There’s a reason this change came about, besides the moral implications, it only leads to short-term satisfaction. Nowadays, it’s better to play the long game, a seduction that doesn’t feel anything like one. And no one does it better than brands like Apple and BMW. They don’t lust after their customers, they don’t need to. The customer lusts over them. They create a strong following, in some cases, legions of fanatics – ones that will queue for hours, defend the brand and sell it on to others.
Through good branding and design, your product or service has the potential to become a desire. That’s the ultimate marketing strategy, that very few can pull off successfully.

WRATH – “Revenge is sweet”

Wrath manifests itself in many ways, like impatience, revenge and resentment, all of which have the habit of coming back to bite you.

Playing dirty only gets you so far in life, and in business.

With the emergence of social media, wrath has made itself comfy online. Many a brand has taken a hit after a poor move on their social channels – replying unprofessionally to customers, not showing compassion or being straight up rude.

The way you respond will be judged and remembered, possibly more than the original qualm. The best thing to do? Think before you react, take a step back and cool down.
Choose humility and you’ll be able to help others online and elevate your brand in tandem.

And while we’re on social media, there is no such thing as a classy jab at a competitor, so you should never launch an attack without considering the consequences. If you let your emotions take over, it could wreak havoc for your brand image.

ENVY – “How come they’re getting all the attention?”

Speaking of competitors, marketing is an envious industry.

Focusing on what your competitors are doing can be helpful, a little bit of envy can drive better ideas and creativity. Let it take control of your thoughts, and it will take its toll on your productivity and effectiveness.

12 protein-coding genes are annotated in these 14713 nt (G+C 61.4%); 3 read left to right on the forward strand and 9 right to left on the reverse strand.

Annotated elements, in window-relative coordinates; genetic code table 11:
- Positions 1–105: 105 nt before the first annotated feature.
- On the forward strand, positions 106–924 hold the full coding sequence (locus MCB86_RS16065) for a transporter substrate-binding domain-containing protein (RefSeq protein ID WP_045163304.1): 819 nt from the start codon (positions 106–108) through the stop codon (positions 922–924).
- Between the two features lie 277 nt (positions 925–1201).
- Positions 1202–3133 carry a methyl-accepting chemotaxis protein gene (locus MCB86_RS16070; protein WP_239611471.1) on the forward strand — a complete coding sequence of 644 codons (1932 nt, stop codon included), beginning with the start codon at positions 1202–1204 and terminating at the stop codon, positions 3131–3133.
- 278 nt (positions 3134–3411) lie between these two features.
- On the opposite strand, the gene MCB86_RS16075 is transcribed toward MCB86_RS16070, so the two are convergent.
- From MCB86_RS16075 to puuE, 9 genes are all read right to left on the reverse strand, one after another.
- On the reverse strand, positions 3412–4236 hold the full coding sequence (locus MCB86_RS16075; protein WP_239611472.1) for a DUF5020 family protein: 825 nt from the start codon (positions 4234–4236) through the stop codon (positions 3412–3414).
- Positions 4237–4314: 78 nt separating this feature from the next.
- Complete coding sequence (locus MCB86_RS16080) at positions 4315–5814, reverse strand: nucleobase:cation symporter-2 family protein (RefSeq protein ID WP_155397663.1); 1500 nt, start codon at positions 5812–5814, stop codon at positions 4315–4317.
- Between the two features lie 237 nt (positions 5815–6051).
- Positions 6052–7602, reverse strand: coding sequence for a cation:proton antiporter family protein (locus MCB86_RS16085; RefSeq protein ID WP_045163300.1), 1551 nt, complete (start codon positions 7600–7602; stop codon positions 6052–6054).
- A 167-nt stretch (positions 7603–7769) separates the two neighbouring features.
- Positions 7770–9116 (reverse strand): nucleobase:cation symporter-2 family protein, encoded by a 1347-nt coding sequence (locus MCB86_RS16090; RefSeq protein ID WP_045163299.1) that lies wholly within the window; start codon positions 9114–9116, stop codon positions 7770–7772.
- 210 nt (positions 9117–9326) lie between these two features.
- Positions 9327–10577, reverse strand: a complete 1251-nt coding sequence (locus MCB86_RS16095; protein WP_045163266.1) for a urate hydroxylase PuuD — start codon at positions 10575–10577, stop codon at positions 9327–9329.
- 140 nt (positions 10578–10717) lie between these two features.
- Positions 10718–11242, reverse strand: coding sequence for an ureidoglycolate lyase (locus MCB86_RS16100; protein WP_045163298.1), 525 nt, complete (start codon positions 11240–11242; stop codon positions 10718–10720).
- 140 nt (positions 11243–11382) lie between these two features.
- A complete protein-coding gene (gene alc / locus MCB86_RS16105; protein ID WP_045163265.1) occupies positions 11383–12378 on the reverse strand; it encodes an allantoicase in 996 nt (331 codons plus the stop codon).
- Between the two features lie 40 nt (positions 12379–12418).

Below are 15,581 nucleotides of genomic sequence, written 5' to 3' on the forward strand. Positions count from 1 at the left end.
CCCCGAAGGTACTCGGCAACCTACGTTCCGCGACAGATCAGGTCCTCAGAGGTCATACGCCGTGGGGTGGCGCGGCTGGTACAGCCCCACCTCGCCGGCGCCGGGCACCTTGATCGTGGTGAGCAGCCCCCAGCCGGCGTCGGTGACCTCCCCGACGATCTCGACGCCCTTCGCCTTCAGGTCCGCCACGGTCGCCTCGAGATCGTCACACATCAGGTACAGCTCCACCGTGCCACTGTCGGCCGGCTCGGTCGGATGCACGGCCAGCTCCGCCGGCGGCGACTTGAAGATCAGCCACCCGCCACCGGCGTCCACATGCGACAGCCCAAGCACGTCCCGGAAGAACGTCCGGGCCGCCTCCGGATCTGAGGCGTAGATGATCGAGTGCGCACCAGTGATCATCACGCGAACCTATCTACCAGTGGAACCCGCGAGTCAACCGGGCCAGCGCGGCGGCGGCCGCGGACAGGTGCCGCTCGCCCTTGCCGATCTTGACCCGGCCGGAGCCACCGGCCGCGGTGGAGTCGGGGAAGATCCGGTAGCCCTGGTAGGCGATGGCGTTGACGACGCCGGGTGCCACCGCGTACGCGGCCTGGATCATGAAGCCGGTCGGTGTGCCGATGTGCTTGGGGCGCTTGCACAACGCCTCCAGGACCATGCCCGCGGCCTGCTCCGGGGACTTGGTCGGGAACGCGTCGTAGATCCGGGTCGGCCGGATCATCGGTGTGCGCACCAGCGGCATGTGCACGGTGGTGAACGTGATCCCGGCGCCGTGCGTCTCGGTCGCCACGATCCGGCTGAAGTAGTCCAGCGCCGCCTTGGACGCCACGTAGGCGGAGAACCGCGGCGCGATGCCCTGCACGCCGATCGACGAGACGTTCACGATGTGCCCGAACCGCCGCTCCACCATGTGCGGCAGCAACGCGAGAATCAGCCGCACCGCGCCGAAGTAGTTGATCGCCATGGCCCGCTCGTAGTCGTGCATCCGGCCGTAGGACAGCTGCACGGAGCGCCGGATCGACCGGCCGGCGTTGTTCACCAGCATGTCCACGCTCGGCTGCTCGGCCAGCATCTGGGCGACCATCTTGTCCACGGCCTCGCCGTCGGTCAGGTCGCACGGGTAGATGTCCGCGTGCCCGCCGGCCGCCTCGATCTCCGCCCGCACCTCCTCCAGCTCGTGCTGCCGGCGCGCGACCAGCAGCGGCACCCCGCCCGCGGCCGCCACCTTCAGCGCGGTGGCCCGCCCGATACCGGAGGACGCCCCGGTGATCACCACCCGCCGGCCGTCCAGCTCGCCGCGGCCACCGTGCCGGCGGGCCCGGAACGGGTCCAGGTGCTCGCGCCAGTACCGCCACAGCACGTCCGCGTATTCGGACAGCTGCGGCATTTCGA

Looking at others is smart strategy, but not when you should be looking in the mirror.

Instead of comparing your brand to competitors, let your product and service do the talking. If it’s good enough, it will speak for itself. You should always put envy and comparisons aside to think about your brand’s unique story and point of view, create tailored content to accompany it and embrace your differences.

PRIDE – “We know best”

Pride is the root of all the other deadly sins. It’s also the one that’s most prolific in marketing.

This sin can rear its ugly head as early as the ideation stage. Remember, you are not the one buying your service or product. Potential customers are. What you may want to create or what is likely to win the creative industry awards may not be the execution that evokes the right customer response.
It’s important to choose a campaign that’s clear enough to get the returns on investment or evoke action rather than one that’s creative enough to get a pat on the back.
As they say, pride comes before a fall. Listen to your customers and their criticism (even if it’s hard to swallow) and question your firmly held beliefs. Sometimes you don’t know best. It’s better to ask for help and be open to input than to throw your idea out there blind.

And don’t forget, the fall from a high horse is a painful one.

Conclusion

We all possess the 7 sins, it’s human nature and there’s no escaping them. They’ve been immortalised in classic art, modern pop culture, and now marketing.

Give them the chance to embed themselves in your marketing strategy, and they can cause real problems. In Dante’s Inferno, punishments included never-ending icy rain and being chased by dogs. In marketing, the punishment is losing customers. Still, something you’d rather avoid.